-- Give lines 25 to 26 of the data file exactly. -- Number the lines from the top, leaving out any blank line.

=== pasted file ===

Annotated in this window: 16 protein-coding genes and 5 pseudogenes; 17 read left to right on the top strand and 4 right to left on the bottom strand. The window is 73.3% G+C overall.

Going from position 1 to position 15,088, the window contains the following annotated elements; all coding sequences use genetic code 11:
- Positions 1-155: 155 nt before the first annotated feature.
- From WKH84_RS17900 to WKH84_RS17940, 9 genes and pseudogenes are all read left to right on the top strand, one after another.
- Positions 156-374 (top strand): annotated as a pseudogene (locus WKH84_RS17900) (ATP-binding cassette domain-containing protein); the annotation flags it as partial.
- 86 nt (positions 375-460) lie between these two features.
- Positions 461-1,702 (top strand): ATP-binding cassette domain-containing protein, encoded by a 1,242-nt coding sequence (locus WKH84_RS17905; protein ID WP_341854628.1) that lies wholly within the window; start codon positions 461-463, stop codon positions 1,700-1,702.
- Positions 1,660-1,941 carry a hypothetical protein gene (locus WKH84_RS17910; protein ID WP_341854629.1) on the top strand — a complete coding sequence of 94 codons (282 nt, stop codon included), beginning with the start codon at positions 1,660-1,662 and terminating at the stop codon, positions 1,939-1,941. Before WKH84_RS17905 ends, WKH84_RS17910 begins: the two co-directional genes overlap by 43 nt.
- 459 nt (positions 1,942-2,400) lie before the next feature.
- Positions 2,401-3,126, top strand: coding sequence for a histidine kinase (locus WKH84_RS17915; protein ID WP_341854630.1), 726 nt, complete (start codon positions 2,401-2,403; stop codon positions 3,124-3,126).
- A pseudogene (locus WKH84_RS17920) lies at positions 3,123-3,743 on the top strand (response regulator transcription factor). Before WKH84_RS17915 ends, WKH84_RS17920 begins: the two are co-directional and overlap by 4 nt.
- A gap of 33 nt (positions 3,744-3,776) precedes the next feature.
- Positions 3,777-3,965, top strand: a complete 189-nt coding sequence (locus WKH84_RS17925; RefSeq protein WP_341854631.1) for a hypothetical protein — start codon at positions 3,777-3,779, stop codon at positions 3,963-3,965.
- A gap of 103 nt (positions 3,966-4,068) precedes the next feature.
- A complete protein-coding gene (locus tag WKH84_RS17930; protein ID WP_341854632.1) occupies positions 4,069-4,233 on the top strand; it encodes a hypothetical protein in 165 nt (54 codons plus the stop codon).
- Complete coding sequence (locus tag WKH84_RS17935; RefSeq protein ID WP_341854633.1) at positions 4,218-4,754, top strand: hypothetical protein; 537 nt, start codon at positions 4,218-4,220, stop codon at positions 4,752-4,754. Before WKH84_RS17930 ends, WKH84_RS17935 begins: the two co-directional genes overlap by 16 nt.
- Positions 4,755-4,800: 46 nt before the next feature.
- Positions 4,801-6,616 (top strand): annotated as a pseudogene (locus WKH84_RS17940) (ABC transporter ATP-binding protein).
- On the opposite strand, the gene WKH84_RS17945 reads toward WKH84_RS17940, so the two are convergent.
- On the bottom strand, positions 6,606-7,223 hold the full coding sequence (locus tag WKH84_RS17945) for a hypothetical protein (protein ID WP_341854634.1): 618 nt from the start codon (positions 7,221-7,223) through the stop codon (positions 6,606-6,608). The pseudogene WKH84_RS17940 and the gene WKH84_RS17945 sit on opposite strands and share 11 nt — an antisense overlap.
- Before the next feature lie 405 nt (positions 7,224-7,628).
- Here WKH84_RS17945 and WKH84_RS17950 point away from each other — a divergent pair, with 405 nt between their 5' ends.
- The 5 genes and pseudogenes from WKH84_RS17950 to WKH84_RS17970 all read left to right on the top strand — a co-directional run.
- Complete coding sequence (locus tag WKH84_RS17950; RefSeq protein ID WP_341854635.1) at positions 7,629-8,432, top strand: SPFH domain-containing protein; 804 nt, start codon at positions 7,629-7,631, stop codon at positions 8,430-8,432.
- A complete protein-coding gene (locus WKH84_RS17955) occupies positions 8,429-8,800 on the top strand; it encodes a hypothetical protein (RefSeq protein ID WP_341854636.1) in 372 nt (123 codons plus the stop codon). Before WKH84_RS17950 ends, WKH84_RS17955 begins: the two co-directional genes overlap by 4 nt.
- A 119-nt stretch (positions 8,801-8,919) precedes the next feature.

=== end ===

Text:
- A complete protein-coding gene (locus WKH84_RS17955) occupies positions 8,429-8,800 on the top strand; it encodes a hypothetical protein (RefSeq protein ID WP_341854636.1) in 372 nt (123 codons plus the stop codon). Before WKH84_RS17950 ends, WKH84_RS17955 begins: the two co-directional genes overlap by 4 nt.
- A 119-nt stretch (positions 8,801-8,919) precedes the next feature.